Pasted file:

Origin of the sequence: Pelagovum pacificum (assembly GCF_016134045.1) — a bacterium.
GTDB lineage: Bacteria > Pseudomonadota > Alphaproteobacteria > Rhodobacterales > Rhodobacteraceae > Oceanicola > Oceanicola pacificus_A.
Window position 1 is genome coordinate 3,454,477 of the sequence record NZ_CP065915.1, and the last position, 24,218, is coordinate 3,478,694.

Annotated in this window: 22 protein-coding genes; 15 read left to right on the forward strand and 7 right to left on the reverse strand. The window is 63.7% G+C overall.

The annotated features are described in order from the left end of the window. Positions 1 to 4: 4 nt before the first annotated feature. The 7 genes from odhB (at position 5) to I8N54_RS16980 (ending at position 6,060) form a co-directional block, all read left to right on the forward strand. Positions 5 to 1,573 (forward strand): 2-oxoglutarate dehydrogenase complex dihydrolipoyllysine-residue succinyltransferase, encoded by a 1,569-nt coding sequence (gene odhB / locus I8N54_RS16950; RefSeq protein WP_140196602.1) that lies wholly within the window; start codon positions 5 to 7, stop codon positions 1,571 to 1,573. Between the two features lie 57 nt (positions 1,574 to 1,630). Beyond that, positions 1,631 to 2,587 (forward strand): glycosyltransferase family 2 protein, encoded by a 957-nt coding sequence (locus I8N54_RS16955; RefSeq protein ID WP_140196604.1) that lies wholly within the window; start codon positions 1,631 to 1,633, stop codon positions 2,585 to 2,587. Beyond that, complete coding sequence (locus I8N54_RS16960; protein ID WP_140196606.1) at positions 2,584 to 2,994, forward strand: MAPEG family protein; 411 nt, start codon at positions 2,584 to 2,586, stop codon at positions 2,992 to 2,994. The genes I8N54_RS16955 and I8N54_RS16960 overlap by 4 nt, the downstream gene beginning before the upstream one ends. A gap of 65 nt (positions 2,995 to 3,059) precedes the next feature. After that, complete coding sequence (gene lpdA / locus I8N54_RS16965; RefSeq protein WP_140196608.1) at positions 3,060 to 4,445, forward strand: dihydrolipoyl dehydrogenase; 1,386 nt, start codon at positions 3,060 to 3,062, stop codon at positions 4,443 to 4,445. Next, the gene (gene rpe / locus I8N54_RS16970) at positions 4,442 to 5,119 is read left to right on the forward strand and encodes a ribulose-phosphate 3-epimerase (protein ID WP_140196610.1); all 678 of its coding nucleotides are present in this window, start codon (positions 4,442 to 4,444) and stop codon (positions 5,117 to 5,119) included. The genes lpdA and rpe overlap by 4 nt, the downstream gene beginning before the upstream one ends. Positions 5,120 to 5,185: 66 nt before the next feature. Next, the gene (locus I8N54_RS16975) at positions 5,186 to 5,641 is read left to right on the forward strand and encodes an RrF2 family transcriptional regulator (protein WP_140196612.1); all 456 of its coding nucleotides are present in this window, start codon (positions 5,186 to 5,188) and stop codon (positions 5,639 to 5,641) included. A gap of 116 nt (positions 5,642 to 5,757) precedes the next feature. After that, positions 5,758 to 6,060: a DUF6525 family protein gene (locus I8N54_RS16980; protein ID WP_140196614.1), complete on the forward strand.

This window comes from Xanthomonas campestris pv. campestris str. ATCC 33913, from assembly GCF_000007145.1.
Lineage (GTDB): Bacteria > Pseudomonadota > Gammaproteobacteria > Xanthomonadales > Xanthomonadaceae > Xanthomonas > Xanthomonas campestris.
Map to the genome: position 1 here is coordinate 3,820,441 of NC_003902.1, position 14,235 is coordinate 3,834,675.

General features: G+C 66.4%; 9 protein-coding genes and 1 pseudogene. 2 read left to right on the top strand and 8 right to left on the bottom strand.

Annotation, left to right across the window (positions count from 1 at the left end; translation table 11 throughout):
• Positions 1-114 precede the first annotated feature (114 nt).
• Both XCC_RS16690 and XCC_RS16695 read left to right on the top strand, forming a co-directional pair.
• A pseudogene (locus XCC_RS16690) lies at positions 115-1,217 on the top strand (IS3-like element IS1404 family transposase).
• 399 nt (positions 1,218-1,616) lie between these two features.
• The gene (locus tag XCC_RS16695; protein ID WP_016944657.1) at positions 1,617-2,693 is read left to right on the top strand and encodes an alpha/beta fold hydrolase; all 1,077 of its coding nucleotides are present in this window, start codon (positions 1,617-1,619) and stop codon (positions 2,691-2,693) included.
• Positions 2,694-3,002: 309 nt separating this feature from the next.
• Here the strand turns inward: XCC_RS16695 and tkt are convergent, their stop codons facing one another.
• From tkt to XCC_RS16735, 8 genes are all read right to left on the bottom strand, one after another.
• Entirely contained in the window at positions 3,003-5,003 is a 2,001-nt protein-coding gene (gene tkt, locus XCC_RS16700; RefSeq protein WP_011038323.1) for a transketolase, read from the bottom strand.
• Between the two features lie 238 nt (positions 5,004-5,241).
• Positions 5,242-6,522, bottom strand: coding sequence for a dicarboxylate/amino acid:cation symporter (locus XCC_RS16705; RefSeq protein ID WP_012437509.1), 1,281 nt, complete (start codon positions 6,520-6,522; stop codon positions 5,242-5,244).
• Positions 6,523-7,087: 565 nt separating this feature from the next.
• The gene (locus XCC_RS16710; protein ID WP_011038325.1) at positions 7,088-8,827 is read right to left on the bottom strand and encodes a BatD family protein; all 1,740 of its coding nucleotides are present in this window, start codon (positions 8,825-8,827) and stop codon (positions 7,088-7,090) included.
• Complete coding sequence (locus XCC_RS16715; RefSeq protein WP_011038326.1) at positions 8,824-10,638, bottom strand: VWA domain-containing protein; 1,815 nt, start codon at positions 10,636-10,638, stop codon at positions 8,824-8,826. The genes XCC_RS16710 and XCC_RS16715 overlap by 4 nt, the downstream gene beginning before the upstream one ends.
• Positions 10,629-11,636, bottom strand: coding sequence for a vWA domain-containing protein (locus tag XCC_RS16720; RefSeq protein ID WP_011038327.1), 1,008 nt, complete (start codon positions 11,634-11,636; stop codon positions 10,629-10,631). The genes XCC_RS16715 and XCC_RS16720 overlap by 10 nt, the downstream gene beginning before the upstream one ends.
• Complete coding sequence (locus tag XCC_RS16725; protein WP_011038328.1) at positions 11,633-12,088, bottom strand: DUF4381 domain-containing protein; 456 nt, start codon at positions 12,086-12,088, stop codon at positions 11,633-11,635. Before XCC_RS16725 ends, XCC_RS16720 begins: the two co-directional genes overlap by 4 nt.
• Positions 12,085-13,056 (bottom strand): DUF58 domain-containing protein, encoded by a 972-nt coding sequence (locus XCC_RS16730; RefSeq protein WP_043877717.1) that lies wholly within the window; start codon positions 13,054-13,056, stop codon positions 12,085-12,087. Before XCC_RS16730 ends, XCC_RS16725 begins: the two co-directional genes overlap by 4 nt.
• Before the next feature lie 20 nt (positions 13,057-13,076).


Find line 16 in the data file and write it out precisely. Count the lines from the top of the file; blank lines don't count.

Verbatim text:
• Positions 2,694-3,002: 309 nt separating this feature from the next.